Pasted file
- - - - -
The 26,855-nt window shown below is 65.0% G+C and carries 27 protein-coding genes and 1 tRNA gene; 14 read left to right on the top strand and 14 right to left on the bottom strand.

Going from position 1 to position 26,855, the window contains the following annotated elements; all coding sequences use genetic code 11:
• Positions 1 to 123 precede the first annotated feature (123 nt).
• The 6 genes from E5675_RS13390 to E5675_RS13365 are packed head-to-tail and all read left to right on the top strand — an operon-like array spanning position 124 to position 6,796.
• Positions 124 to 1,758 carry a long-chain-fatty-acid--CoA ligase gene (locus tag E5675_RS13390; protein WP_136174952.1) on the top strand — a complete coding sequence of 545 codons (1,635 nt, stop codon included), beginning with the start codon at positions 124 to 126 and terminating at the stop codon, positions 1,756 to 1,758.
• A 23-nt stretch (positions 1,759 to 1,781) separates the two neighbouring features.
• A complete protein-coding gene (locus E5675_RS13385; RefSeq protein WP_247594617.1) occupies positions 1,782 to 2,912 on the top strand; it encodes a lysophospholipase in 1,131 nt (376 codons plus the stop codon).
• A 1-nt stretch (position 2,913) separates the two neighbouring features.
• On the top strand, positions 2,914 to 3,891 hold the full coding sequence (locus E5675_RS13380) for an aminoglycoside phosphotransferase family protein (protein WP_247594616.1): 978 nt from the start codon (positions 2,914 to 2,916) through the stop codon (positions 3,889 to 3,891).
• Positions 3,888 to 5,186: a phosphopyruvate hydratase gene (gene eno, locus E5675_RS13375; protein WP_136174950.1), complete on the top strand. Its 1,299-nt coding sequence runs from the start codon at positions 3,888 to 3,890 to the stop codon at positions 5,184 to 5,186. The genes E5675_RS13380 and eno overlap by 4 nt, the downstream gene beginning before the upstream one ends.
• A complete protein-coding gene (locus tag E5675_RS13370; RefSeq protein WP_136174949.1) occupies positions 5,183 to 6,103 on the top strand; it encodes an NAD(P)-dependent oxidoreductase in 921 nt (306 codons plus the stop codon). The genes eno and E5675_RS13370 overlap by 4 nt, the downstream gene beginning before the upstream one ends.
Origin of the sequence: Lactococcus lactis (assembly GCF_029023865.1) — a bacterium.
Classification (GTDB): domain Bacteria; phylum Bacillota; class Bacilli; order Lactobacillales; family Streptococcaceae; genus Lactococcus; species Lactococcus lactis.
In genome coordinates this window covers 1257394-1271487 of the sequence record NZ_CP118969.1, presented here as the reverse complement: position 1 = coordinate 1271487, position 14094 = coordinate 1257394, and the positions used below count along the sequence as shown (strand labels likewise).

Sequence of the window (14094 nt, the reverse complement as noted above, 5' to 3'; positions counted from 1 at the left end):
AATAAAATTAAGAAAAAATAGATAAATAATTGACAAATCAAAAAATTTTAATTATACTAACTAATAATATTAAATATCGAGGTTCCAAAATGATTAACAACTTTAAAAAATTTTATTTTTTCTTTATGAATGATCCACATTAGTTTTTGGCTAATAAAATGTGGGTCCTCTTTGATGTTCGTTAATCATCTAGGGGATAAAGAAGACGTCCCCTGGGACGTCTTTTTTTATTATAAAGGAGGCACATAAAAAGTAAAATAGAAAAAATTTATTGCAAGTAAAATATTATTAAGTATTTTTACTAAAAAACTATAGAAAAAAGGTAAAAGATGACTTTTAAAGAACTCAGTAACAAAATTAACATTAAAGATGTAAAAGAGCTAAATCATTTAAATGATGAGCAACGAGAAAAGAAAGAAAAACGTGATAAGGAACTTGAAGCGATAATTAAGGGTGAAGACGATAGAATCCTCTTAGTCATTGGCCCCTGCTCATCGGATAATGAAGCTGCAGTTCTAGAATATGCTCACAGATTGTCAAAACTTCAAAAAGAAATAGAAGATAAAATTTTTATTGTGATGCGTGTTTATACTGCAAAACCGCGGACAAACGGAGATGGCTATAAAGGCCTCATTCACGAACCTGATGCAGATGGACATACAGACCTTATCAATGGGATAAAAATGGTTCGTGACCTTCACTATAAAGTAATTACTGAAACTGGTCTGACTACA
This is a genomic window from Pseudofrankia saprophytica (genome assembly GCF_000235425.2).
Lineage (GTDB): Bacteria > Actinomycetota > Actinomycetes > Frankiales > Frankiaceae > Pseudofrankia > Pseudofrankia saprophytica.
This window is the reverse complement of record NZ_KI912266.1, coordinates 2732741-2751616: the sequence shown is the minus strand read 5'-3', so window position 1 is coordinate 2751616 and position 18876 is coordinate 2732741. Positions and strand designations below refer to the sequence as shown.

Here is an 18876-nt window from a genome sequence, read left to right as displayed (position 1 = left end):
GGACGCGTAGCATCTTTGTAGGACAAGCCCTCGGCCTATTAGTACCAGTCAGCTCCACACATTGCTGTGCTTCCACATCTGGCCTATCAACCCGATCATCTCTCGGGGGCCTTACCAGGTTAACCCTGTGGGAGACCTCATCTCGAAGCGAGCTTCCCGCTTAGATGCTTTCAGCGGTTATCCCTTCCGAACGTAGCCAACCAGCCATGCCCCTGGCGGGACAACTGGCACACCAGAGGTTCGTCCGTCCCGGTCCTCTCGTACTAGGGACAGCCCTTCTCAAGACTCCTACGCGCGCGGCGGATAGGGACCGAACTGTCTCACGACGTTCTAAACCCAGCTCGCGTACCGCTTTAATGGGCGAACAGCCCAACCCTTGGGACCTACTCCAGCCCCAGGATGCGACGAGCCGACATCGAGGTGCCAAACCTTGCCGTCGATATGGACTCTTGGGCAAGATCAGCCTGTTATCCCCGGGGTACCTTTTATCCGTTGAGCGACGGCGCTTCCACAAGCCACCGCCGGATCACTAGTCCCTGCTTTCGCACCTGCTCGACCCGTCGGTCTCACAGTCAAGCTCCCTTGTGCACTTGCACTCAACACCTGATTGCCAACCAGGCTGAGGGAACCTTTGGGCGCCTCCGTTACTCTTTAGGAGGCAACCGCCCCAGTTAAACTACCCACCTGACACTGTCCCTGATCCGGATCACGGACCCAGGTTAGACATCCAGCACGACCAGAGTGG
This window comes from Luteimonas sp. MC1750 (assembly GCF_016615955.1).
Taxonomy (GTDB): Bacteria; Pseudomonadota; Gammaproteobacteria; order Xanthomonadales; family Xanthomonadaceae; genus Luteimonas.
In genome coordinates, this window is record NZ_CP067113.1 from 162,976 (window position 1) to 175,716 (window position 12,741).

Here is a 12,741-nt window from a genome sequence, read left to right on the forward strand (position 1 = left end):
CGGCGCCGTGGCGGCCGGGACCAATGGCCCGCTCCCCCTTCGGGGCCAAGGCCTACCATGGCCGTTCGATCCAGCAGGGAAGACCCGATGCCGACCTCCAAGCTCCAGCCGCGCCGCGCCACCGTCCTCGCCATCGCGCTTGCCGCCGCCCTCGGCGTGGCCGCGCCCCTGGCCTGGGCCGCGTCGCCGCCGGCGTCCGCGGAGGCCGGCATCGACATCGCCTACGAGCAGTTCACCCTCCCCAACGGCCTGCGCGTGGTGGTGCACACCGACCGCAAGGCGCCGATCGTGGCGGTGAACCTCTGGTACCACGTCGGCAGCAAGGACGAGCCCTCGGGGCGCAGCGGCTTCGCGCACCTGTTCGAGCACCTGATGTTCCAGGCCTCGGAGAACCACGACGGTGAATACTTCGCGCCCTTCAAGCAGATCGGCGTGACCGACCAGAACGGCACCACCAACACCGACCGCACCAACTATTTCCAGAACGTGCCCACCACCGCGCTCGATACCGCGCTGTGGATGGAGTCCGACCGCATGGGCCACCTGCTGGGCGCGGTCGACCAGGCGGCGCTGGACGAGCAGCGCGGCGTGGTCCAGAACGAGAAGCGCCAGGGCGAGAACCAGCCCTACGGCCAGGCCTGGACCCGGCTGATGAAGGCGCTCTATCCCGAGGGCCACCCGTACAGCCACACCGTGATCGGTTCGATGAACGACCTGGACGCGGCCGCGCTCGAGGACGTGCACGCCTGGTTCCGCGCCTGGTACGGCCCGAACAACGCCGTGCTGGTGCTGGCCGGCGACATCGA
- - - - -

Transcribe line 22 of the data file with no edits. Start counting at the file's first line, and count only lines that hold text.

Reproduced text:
This window comes from Luteimonas sp. MC1750 (assembly GCF_016615955.1).